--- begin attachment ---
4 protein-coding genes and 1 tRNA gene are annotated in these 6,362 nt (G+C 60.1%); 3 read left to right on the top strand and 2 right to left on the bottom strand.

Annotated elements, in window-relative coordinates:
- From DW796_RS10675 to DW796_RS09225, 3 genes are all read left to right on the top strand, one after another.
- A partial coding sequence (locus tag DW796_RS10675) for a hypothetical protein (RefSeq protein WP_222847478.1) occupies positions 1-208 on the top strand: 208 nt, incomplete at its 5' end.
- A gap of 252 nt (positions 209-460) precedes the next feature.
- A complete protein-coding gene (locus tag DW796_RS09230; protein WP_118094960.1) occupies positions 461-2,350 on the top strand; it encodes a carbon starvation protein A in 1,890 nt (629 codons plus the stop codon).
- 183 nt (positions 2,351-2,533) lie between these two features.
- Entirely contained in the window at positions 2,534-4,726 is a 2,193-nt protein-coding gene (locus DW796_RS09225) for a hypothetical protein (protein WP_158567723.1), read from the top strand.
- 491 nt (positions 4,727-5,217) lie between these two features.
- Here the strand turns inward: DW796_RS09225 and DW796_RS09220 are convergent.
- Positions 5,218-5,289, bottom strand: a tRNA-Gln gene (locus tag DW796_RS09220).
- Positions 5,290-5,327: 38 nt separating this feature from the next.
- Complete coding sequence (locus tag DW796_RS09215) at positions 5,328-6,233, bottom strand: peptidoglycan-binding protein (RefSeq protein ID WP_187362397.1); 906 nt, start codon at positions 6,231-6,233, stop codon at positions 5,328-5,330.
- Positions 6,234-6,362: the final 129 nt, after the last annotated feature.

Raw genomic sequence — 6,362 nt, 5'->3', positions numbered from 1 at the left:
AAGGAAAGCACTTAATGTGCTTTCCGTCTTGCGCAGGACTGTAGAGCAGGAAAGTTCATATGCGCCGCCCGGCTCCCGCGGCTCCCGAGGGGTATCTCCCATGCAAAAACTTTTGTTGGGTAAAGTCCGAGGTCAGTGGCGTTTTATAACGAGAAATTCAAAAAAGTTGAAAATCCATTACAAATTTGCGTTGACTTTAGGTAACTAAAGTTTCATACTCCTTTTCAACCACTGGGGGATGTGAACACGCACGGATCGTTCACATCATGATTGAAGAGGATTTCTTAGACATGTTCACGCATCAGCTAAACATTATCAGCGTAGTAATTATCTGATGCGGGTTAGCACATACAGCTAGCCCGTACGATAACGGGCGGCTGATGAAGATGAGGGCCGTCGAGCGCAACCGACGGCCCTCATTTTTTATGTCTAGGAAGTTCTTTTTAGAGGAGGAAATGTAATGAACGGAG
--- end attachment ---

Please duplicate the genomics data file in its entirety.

4 protein-coding genes and 1 tRNA gene are annotated in these 6,362 nt (G+C 60.1%); 3 read left to right on the top strand and 2 right to left on the bottom strand.

Annotated elements, in window-relative coordinates:
- From DW796_RS10675 to DW796_RS09225, 3 genes are all read left to right on the top strand, one after another.
- A partial coding sequence (locus tag DW796_RS10675) for a hypothetical protein (RefSeq protein WP_222847478.1) occupies positions 1-208 on the top strand: 208 nt, incomplete at its 5' end.
- A gap of 252 nt (positions 209-460) precedes the next feature.
- A complete protein-coding gene (locus tag DW796_RS09230; protein WP_118094960.1) occupies positions 461-2,350 on the top strand; it encodes a carbon starvation protein A in 1,890 nt (629 codons plus the stop codon).
- 183 nt (positions 2,351-2,533) lie between these two features.
- Entirely contained in the window at positions 2,534-4,726 is a 2,193-nt protein-coding gene (locus DW796_RS09225) for a hypothetical protein (protein WP_158567723.1), read from the top strand.
- 491 nt (positions 4,727-5,217) lie between these two features.
- Here the strand turns inward: DW796_RS09225 and DW796_RS09220 are convergent.
- Positions 5,218-5,289, bottom strand: a tRNA-Gln gene (locus tag DW796_RS09220).
- Positions 5,290-5,327: 38 nt separating this feature from the next.
- Complete coding sequence (locus tag DW796_RS09215) at positions 5,328-6,233, bottom strand: peptidoglycan-binding protein (RefSeq protein ID WP_187362397.1); 906 nt, start codon at positions 6,231-6,233, stop codon at positions 5,328-5,330.
- Positions 6,234-6,362: the final 129 nt, after the last annotated feature.

Raw genomic sequence — 6,362 nt, 5'->3', positions numbered from 1 at the left:
AAGGAAAGCACTTAATGTGCTTTCCGTCTTGCGCAGGACTGTAGAGCAGGAAAGTTCATATGCGCCGCCCGGCTCCCGCGGCTCCCGAGGGGTATCTCCCATGCAAAAACTTTTGTTGGGTAAAGTCCGAGGTCAGTGGCGTTTTATAACGAGAAATTCAAAAAAGTTGAAAATCCATTACAAATTTGCGTTGACTTTAGGTAACTAAAGTTTCATACTCCTTTTCAACCACTGGGGGATGTGAACACGCACGGATCGTTCACATCATGATTGAAGAGGATTTCTTAGACATGTTCACGCATCAGCTAAACATTATCAGCGTAGTAATTATCTGATGCGGGTTAGCACATACAGCTAGCCCGTACGATAACGGGCGGCTGATGAAGATGAGGGCCGTCGAGCGCAACCGACGGCCCTCATTTTTTATGTCTAGGAAGTTCTTTTTAGAGGAGGAAATGTAATGAACGGAG